By Jenna Johnson
I spend too much of my time watching Neflix. However, without further ado: the 4 television fandoms that you should join.
Please keep in mind that this is one person’s opinion of shows that should have a higher following, and those that need to just quit while they’re ahead.
(Editor’s Note: This is a great piece to get some good and civil conversation going. Feel free to leave comments!)
The Almighty Johnsons
Although the show was filmed in, and shown in, New Zealand, Netflix UK did pick up Seasons 1 and 2 for online streaming, and I do not regret the possible jail time that downloading Hola Better Internet may bring me as it led me to this gem.
The Almighty Johnsons is about 4 brothers – Mike, Anders, Ty, and Axl – who just happen to be the living, human embodiment of Norse Gods. Now, I didn’t think I’d be as invested in this show as I became, but as a fan of the Percy Jackson, the Heroes of Olympus, and Kane Chronicles novels from Rick Riordan, I knew that I needed to give this Norse God series a chance. And I’m glad I did.
The story revolves around the youngest brother, Axl, and how – on his 21st birthday – he becomes the host and incarnation of Odin, the All Father, and how he must find his Frigg in order for the other Earthbound Gods and Goddesses – yes, Goddesses do make an appearance – to assume their full power.
Starring Emmett Skilton as Axl, and the Hobbit’s Fili – aka Dean O’Gorman – as Anders. The Almighty Johnsons is a very humorous show about family, history, and following your heart. (It also doesn’t hurt that the writers of the show really played up the fact that Dean O’Gorman left mid-series to film Peter Jackson’s newest trilogy by throwing in dwarf jokes throughout the rest of season 2 and season 3.)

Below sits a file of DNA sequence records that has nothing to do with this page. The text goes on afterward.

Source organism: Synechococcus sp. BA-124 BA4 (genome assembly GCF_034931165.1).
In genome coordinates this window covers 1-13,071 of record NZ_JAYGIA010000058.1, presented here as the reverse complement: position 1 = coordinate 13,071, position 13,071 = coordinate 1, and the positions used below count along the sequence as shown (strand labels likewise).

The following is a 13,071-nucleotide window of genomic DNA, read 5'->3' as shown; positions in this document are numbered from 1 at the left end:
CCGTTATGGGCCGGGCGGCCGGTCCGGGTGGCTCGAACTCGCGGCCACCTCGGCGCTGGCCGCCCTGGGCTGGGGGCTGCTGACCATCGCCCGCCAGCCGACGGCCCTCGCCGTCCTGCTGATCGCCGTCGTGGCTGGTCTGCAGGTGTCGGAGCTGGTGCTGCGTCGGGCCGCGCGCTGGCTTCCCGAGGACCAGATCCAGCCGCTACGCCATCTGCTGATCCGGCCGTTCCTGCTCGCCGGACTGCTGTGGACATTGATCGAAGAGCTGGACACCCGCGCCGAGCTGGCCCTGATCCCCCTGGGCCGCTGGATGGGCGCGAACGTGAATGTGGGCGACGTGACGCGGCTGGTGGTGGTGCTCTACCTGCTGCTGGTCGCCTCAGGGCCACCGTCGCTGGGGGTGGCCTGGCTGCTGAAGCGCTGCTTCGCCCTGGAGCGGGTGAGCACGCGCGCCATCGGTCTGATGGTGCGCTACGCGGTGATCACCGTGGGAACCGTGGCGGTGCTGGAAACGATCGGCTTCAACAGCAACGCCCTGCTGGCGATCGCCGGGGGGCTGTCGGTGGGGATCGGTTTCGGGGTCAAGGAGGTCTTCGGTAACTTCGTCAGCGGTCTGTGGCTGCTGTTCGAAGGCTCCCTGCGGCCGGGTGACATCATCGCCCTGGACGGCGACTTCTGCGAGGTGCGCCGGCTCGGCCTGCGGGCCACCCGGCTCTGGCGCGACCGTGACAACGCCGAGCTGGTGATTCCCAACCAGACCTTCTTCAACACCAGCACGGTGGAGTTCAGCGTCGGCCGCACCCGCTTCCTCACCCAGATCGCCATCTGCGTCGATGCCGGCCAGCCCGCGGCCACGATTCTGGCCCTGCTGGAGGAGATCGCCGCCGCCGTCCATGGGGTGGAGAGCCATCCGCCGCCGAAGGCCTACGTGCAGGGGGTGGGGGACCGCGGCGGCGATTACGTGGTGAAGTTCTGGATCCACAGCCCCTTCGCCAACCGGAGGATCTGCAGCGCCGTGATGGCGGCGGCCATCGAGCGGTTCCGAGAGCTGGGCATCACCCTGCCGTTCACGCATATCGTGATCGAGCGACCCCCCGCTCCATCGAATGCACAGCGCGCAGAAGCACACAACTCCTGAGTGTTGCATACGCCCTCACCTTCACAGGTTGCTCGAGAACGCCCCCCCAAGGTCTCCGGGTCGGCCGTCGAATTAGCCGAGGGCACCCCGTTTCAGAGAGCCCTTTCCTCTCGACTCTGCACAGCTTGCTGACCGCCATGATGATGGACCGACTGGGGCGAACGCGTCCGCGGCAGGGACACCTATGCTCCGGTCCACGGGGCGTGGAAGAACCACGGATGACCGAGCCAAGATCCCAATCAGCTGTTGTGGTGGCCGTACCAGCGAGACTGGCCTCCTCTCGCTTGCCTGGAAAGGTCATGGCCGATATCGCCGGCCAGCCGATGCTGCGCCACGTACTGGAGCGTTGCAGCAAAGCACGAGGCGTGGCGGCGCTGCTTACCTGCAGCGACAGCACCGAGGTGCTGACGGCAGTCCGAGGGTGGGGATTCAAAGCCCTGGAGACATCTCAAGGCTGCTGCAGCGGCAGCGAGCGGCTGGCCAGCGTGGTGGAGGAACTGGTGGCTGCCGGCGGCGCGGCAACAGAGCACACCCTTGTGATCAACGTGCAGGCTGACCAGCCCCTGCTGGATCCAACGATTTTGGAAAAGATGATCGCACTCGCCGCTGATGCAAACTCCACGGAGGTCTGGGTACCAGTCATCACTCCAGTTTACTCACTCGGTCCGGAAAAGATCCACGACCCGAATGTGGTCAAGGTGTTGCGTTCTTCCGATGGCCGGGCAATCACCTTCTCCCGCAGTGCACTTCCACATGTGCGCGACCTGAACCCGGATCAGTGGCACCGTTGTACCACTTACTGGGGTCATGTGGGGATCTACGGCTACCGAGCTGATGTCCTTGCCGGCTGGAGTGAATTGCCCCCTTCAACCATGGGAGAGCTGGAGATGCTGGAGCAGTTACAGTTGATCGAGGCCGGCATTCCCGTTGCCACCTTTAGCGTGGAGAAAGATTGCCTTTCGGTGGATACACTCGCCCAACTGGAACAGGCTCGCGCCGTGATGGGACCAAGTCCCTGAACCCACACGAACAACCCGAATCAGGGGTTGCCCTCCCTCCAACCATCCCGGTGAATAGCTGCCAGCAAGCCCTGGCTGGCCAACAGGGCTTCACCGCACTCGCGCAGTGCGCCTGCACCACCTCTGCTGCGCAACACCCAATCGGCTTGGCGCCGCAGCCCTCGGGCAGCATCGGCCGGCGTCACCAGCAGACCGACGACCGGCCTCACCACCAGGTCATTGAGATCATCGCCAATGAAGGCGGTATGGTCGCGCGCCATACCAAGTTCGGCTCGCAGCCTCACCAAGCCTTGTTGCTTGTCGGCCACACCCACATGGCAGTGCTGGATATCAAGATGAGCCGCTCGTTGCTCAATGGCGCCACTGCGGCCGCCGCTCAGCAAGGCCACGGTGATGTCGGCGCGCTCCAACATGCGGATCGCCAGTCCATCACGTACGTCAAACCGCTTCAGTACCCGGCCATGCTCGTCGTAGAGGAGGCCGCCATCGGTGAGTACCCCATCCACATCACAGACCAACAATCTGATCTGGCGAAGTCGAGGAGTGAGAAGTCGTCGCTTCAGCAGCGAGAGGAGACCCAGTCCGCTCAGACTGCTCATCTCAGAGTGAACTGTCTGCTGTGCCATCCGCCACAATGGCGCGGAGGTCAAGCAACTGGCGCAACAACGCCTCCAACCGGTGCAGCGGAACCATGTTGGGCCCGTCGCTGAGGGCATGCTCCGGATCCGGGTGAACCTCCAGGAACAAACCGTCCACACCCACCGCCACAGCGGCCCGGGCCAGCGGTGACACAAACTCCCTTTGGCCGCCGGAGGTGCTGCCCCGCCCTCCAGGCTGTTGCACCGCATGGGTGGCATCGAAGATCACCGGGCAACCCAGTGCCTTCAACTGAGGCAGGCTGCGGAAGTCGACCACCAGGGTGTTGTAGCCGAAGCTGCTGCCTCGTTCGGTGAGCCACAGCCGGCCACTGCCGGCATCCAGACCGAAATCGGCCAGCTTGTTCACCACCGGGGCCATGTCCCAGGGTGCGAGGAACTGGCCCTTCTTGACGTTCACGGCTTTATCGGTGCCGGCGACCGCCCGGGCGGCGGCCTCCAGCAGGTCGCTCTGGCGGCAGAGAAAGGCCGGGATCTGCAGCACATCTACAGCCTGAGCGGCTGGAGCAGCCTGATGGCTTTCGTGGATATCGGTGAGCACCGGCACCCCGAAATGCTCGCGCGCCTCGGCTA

House of Anubis
My very first thought after finishing the very first episode of this series was “Why didn’t Nickelodeon have showslike this when I was a teenager?”
The show originated, filmed, and is mostly watched in England. However, thanks to Netflix UK (via Hola Better Internet), I have been able to go in and be entranced by the mysteries this particu
lar British boarding school has to offer the residents of Anubis House.
The show starts out with Nina Martin receiving a scholarship to attend a boarding school in England, and from her very first day living in Anubis House, Nina’s experiences are unlike that of any of the other students. She is quickly swept up in the mystery of the scary caretaker, the mystery revolving around the original owners of the home, and the mystery of why old lady Sarah chose Nina in the first place.
Unfortunately, as Netflix UK only has Season 1 available to stream online, the only other way to watch is to download from iTunes, order from Amazon.com, or stream using Amazon Prime (which you can get a free 30-day trial that includes streaming.)